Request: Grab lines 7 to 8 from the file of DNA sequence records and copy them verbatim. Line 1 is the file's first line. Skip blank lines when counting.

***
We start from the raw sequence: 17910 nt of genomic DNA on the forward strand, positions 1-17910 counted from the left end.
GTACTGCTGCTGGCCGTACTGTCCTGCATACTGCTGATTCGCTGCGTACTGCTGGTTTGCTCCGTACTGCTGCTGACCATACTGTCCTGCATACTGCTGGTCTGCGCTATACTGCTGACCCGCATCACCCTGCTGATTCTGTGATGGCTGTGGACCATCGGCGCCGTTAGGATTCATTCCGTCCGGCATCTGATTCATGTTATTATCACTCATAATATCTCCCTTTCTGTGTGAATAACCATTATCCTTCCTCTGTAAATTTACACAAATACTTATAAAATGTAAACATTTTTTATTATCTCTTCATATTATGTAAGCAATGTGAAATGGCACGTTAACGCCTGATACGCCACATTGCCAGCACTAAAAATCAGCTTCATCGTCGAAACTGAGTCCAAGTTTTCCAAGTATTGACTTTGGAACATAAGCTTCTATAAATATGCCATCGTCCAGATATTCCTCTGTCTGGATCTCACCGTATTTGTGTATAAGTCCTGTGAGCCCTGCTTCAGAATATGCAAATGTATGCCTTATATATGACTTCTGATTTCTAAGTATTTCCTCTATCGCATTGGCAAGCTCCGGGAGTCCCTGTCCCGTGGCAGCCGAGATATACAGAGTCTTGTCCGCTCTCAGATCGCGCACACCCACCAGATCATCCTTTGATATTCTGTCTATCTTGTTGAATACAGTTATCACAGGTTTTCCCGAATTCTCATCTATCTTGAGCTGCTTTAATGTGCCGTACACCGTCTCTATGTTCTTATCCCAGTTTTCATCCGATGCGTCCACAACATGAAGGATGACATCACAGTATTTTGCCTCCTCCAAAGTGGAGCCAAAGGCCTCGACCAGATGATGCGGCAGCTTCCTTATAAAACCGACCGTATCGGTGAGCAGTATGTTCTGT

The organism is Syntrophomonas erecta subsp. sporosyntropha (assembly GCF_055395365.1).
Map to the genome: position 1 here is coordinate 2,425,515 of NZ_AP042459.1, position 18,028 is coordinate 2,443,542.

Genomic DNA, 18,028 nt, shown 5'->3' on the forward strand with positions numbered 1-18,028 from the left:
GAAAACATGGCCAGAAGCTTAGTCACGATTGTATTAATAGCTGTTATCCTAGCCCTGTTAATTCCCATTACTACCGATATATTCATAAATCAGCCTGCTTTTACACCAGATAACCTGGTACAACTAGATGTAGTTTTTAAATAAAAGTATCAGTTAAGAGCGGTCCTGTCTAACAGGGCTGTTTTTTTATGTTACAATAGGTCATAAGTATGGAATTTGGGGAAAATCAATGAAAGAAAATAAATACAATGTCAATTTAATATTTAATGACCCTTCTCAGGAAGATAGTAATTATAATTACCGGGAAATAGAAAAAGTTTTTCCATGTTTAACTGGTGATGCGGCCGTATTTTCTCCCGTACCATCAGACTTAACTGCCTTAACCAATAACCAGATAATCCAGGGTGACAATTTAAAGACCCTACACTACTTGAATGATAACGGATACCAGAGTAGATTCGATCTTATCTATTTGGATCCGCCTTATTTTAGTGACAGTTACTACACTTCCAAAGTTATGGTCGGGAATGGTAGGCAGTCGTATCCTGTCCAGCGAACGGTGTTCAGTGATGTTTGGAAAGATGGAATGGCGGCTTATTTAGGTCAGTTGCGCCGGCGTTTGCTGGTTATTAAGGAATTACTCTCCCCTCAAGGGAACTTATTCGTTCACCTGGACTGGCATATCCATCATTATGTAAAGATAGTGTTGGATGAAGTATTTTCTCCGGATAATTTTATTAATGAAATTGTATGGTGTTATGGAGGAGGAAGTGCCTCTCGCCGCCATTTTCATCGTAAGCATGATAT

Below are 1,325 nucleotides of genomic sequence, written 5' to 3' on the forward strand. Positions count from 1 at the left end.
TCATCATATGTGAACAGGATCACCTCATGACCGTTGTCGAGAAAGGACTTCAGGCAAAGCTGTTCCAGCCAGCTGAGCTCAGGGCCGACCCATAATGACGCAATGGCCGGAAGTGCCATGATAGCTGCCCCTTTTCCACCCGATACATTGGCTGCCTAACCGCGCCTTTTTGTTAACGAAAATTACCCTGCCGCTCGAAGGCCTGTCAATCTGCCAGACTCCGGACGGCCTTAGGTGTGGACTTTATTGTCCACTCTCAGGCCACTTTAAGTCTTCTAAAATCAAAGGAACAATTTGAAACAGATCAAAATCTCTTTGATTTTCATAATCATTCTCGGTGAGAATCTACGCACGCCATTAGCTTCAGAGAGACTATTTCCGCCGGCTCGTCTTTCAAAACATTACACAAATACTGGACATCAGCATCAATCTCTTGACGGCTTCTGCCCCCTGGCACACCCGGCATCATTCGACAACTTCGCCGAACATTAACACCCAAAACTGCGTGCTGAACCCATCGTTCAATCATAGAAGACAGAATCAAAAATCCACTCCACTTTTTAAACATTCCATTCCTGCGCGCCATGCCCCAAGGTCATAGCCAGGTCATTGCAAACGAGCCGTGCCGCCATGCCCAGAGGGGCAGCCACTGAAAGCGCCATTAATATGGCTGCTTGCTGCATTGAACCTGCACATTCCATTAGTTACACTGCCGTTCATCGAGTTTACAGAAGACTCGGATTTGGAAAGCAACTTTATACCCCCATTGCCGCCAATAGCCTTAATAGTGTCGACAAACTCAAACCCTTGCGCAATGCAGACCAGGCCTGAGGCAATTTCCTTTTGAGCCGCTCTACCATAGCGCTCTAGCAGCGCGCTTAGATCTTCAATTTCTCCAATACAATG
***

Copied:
Below are 1,325 nucleotides of genomic sequence, written 5' to 3' on the forward strand. Positions count from 1 at the left end.
TCATCATATGTGAACAGGATCACCTCATGACCGTTGTCGAGAAAGGACTTCAGGCAAAGCTGTTCCAGCCAGCTGAGCTCAGGGCCGACCCATAATGACGCAATGGCCGGAAGTGCCATGATAGCTGCCCCTTTTCCACCCGATACATTGGCTGCCTAACCGCGCCTTTTTGTTAACGAAAATTACCCTGCCGCTCGAAGGCCTGTCAATCTGCCAGACTCCGGACGGCCTTAGGTGTGGACTTTATTGTCCACTCTCAGGCCACTTTAAGTCTTCTAAAATCAAAGGAACAATTTGAAACAGATCAAAATCTCTTTGATTTTCATAATCATTCTCGGTGAGAATCTACGCACGCCATTAGCTTCAGAGAGACTATTTCCGCCGGCTCGTCTTTCAAAACATTACACAAATACTGGACATCAGCATCAATCTCTTGACGGCTTCTGCCCCCTGGCACACCCGGCATCATTCGACAACTTCGCCGAACATTAACACCCAAAACTGCGTGCTGAACCCATCGTTCAATCATAGAAGACAGAATCAAAAATCCACTCCACTTTTTAAACATTCCATTCCTGCGCGCCATGCCCCAAGGTCATAGCCAGGTCATTGCAAACGAGCCGTGCCGCCATGCCCAGAGGGGCAGCCACTGAAAGCGCCATTAATATGGCTGCTTGCTGCATTGAACCTGCACATTCCATTAGTTACACTGCCGTTCATCGAGTTTACAGAAGACTCGGATTTGGAAAGCAACTTTATACCCCCATTGCCGCCAATAGCCTTAATAGTGTCGACAAACTCAAACCCTTGCGCAATGCAGACCAGGCCTGAGGCAATTTCCTTTTGAGCCGCTCTACCATAGCGCTCTAGCAGCGCGCTTAGATCTTCAATTTCTCCAATACAATG